If you feel like me and the general advice out there is not that helpful, I hope my story will show that it is okay to struggle with social gatherings.

What is life with Coeliac Disease like?

by Anne Steinhoff

Like many autoimmune disorders and chronic illnesses in general, Coeliac Disease comes in many forms and shapes. Having struggled to find those living with the disease who are physically or emotionally challenged by it every day, I like to stress we exist!

When I have a conversation about Coeliac Disease it often goes like this:

Person: So you do not eat anything from the buffet/ the kitchen etc.?

Me: No, I have a chronic illness and I am on a medical diet. (I try to avoid speaking about Coeliac Disease > in small talk conversations as I feel that I educate around 85% of those around me about what Coeliac Disease really is and small talk is not the place to do that.)

If the person pushes me to tell them the name of my disease and I am up for it I say: I have Coeliac Disease with severe symptoms. After that part, the conversation can go many ways. Some people just leave it there, others tell me that it ‘sucks’, some understand but the majority says something like: is that not ‘just’ a gluten intolerance?

It is not just about the protein gluten.

Of course, people with Coeliac Disease cannot digest gluten and that is a big part of the disease. But that is not everything. It is also extremely limiting for those of us who have biopsies that come back with the worst or second worst criteria. When facing malabsorption, being underweight and keeping any food insight the stomach for years takes its toll on the body. And being reminded of the fact that everything is fine as long as gluten is cut out of the diet does not touch this side of the story at all.

There are those with Coeliac Disease who magically feel better after their diagnosis, those who are asymptomatic and those who say they can manage their symptoms easily. I think it goes without saying that I am glad that not everyone has to suffer painfully through this disease and I wish I had a similar experience. I also recognise that the voices of those with these experiences are equally important. But I am trying to highlight that life with the misconceptions around Coeliac Disease is already hard on everyone but by only focusing on the easy or success stories, we silence a group of people who live a different life with Coeliac Disease. Even worse we open the door that they question their sanity. To change the societal understanding of Coeliac Disease, all experiences of the disease matter.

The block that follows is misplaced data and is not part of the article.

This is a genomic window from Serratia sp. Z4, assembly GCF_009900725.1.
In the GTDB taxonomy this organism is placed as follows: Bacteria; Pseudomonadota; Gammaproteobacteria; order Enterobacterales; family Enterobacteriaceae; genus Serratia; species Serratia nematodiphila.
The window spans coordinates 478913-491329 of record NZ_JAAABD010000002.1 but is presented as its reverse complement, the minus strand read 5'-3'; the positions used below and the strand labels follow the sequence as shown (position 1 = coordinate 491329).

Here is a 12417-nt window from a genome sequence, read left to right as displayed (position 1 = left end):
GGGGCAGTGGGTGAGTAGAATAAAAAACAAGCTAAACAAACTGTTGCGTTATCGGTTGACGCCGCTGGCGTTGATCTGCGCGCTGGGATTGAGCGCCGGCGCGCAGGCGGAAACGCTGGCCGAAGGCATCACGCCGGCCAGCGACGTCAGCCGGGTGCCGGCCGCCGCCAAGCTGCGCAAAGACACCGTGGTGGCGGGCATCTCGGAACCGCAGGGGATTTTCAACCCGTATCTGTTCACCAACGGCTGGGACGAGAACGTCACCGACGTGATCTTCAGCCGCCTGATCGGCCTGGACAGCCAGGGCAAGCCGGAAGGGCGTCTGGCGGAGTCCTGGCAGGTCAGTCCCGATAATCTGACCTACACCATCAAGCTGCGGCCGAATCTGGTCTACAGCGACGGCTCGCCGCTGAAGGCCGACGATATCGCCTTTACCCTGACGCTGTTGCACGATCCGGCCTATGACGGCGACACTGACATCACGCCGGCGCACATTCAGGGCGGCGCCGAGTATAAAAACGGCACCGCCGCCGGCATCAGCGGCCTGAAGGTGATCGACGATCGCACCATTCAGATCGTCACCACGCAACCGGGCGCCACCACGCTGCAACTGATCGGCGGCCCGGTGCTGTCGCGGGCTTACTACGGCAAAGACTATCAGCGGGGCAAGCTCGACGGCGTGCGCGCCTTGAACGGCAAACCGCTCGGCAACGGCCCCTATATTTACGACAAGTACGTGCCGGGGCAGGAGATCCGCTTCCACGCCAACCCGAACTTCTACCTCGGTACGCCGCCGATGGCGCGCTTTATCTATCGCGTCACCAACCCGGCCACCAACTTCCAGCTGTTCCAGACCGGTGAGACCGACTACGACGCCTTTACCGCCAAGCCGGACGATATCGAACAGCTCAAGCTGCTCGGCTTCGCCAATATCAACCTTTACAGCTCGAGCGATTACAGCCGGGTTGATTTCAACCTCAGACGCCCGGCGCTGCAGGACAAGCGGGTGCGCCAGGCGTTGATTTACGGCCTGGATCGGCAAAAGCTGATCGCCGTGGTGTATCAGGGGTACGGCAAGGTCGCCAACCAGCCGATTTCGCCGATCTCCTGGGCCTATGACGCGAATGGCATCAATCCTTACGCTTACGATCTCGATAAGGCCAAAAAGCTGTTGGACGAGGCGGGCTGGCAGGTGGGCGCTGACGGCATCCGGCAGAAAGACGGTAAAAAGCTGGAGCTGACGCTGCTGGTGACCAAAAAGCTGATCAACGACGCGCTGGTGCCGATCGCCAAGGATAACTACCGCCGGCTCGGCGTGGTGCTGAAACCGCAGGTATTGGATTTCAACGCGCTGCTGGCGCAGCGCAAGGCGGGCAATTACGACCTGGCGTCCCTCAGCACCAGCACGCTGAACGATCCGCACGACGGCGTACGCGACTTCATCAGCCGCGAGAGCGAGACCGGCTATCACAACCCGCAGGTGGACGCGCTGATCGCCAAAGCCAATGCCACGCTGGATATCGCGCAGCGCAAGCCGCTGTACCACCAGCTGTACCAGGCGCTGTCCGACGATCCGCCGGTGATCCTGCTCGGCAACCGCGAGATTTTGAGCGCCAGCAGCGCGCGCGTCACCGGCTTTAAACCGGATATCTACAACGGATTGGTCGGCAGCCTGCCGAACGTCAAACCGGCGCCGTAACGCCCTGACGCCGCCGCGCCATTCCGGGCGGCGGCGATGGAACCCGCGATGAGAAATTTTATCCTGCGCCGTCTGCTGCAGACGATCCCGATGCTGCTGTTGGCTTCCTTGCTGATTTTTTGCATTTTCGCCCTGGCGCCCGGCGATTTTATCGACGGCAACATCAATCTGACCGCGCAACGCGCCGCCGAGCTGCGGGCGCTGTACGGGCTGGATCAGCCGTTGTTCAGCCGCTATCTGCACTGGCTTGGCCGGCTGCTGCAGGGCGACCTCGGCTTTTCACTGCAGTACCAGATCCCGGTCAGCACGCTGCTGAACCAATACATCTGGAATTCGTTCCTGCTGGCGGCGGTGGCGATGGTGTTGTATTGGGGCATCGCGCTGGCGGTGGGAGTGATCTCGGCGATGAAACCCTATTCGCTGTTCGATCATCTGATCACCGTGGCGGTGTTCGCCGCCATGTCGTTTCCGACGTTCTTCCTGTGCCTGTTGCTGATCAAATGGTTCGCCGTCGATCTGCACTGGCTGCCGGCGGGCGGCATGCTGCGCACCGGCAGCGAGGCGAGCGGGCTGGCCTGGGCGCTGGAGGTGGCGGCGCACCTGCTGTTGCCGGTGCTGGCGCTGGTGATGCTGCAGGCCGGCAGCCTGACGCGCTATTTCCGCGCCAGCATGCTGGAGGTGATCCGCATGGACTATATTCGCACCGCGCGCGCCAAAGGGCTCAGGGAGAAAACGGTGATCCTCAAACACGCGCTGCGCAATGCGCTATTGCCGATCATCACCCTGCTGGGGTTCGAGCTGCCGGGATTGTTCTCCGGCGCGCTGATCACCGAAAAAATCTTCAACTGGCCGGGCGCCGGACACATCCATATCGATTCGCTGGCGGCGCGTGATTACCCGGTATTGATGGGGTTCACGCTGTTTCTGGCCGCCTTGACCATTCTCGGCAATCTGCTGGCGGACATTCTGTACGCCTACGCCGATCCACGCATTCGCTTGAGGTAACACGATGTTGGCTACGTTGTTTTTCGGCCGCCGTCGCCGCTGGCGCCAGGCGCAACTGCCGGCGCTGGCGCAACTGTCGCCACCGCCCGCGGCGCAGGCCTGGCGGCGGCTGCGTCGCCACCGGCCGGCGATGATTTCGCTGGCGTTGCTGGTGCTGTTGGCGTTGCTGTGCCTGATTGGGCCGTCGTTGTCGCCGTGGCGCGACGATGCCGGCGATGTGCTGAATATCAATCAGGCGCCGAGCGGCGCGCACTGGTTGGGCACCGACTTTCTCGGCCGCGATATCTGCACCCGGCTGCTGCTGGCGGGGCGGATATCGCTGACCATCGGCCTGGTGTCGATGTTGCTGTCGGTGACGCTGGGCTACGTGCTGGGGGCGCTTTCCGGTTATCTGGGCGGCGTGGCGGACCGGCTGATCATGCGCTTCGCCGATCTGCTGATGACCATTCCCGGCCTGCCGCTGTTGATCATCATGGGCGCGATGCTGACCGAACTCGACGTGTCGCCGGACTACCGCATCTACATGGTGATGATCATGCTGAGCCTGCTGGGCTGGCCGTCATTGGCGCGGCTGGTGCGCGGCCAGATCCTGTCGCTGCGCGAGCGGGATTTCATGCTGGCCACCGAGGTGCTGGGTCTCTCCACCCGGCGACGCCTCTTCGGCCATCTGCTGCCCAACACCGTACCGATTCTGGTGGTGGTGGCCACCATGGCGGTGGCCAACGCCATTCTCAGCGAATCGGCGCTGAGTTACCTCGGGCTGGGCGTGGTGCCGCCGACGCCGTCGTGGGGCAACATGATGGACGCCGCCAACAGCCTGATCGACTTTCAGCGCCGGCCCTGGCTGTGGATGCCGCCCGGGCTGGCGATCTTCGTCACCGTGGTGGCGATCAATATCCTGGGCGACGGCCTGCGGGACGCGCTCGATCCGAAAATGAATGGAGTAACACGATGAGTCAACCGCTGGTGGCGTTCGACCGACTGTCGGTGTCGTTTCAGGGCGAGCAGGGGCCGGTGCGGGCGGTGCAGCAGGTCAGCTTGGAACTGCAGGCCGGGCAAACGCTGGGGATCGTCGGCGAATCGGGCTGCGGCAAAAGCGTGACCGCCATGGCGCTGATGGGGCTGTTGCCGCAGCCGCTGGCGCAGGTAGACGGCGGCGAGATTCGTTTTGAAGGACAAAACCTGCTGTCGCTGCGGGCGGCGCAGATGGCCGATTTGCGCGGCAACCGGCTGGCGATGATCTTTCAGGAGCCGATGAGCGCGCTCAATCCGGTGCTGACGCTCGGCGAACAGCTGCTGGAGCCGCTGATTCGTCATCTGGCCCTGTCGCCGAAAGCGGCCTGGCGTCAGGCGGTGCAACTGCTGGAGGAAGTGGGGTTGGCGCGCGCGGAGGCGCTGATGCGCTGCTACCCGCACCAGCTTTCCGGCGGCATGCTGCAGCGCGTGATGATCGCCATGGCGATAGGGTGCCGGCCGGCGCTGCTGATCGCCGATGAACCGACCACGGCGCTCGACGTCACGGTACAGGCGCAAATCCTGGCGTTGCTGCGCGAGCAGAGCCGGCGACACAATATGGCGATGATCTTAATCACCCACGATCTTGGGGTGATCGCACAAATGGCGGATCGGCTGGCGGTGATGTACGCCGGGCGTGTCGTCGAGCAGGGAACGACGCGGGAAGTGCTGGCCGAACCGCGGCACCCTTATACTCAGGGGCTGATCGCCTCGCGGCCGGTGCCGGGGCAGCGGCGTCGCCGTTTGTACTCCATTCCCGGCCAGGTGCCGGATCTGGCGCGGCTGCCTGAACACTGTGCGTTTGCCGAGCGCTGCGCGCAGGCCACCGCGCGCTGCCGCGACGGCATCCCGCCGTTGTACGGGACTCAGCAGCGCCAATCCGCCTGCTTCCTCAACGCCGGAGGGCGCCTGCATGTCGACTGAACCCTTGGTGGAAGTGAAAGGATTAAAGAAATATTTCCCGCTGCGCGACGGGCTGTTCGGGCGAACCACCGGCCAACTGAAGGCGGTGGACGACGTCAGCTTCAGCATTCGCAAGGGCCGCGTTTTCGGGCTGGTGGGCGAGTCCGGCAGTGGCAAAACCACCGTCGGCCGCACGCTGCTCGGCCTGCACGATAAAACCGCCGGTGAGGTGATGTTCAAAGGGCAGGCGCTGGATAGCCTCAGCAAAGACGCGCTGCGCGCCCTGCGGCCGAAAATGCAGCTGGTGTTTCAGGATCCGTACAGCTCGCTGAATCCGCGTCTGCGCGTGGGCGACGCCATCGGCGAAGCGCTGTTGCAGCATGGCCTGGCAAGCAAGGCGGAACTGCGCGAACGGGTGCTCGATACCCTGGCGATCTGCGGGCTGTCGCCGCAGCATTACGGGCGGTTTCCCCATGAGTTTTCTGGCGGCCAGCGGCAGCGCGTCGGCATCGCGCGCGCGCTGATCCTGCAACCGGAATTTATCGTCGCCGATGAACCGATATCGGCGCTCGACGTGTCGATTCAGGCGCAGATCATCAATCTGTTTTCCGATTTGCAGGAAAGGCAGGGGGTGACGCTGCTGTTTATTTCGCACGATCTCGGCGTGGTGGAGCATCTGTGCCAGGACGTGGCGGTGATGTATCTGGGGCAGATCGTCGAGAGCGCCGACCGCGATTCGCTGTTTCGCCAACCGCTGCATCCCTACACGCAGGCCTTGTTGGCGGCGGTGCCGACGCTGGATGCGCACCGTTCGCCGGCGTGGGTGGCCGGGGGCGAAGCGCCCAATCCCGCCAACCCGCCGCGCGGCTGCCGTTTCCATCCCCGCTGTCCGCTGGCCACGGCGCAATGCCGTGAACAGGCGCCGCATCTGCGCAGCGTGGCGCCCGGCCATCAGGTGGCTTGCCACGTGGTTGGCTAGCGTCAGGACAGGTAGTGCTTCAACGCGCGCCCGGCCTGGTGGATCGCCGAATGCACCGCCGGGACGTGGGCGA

Undertaking a business PhD in Coeliac Disease

by Anne Steinhoff

Or: can you do research in Business and Politics looking at your own disease?

After completing my master’s degree, I thought about the possibility to remain in higher education to qualify as a PhD researcher myself but decided against it. It sounded exhausting to deal with a research project and my Coeliac Disease. Until one day, when I realised that I could research life at work with Coeliac Disease.

I am interested in understanding what the experiences of employees are when working and living with Coeliac Disease. I want to show that there is diverse experience with this autoimmune disease which is not widely recognised in society including our work colleagues, line managers and the power holders who decide on how wellbeing is managed at work.

My interest grew into a serious project plan after speaking to two colleagues who live with Coeliac Disease. I was very much fascinated by the story of one of them as the disease did not seem to impact him much. He explained that being offered food was the biggest issue as he felt rude to decline those offers from co-workers which affected his work relationships. The other person had a different experience. She told me that the symptoms of the disease put her in pain. Being required to work in a uniform at work, she said that she often imagined how it would be like to work in a place with a more relaxed dress code. By listening to these two stories, I had already collected three different experiences about the same disease. That, to me, showed the value to speak to individuals about their experiences.

Undeniably, there have been many changes to national and local health and work-related policies over the years. But invisible illnesses such as Coeliac Disease are not well recognised in these frameworks. By proving research on the experience of life with Coeliac Disease, I want to show that there is a lot more to do to reach health justice in the workplace.

Welcome to my blog

by Anne Steinhoff

Hello. I am Anne Steinhoff. Welcome to my blog.

I used to work in Accounting and Finance. Now I teach Accounting to University students and research stories about work-life with chronic illness.

When people hear about illness, they expect that life changes overnight and that you get better again or that the illness is terminal. The thing with chronic illness is that it rarely follows any logic.

In my case, my body changed slowly and I lost everyday freedoms over years. One day, I woke up and the changes had added up to the feeling of being imprisoned in a body that did not know how to function any longer.

I got diagnosed with Coeliac Disease at hospital months later but the initial cure I was promised through a gluten-free diet has not been my reality. Instead, I worked hard, got organised and learnt to accept my body’s limits. No person experiences the same journey with illness, and Coeliac Disease is no different.

Through this blog, I share my and other people’s personal journeys with Coeliac Disease. This includes personal lessons that are learnt but also the experiences we make in professional work life. But foremost, it is a resource to demonstrate that life and work with Coeliac Disease are possible! In the end, every story is an experience to learn from.